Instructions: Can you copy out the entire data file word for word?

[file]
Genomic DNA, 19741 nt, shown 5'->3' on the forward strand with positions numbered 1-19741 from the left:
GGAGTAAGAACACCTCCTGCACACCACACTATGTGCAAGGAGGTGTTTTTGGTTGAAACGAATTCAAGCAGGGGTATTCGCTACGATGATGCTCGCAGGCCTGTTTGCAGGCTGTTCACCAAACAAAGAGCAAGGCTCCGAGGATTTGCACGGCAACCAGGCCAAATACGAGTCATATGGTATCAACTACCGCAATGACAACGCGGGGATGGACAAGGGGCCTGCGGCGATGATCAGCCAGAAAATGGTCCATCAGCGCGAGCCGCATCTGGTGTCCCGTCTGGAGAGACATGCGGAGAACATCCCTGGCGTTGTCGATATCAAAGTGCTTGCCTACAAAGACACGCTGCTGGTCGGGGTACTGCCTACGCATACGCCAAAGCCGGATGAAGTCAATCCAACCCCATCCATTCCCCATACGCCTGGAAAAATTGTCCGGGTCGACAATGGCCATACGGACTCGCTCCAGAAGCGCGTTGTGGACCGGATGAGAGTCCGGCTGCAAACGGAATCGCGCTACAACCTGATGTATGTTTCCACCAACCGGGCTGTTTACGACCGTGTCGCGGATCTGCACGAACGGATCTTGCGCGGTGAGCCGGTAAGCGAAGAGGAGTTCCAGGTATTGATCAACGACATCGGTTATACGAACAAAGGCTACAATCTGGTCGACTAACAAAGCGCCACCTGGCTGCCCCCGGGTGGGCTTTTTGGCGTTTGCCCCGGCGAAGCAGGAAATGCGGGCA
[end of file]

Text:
Genomic DNA, 19741 nt, shown 5'->3' on the forward strand with positions numbered 1-19741 from the left:
GGAGTAAGAACACCTCCTGCACACCACACTATGTGCAAGGAGGTGTTTTTGGTTGAAACGAATTCAAGCAGGGGTATTCGCTACGATGATGCTCGCAGGCCTGTTTGCAGGCTGTTCACCAAACAAAGAGCAAGGCTCCGAGGATTTGCACGGCAACCAGGCCAAATACGAGTCATATGGTATCAACTACCGCAATGACAACGCGGGGATGGACAAGGGGCCTGCGGCGATGATCAGCCAGAAAATGGTCCATCAGCGCGAGCCGCATCTGGTGTCCCGTCTGGAGAGACATGCGGAGAACATCCCTGGCGTTGTCGATATCAAAGTGCTTGCCTACAAAGACACGCTGCTGGTCGGGGTACTGCCTACGCATACGCCAAAGCCGGATGAAGTCAATCCAACCCCATCCATTCCCCATACGCCTGGAAAAATTGTCCGGGTCGACAATGGCCATACGGACTCGCTCCAGAAGCGCGTTGTGGACCGGATGAGAGTCCGGCTGCAAACGGAATCGCGCTACAACCTGATGTATGTTTCCACCAACCGGGCTGTTTACGACCGTGTCGCGGATCTGCACGAACGGATCTTGCGCGGTGAGCCGGTAAGCGAAGAGGAGTTCCAGGTATTGATCAACGACATCGGTTATACGAACAAAGGCTACAATCTGGTCGACTAACAAAGCGCCACCTGGCTGCCCCCGGGTGGGCTTTTTGGCGTTTGCCCCGGCGAAGCAGGAAATGCGGGCA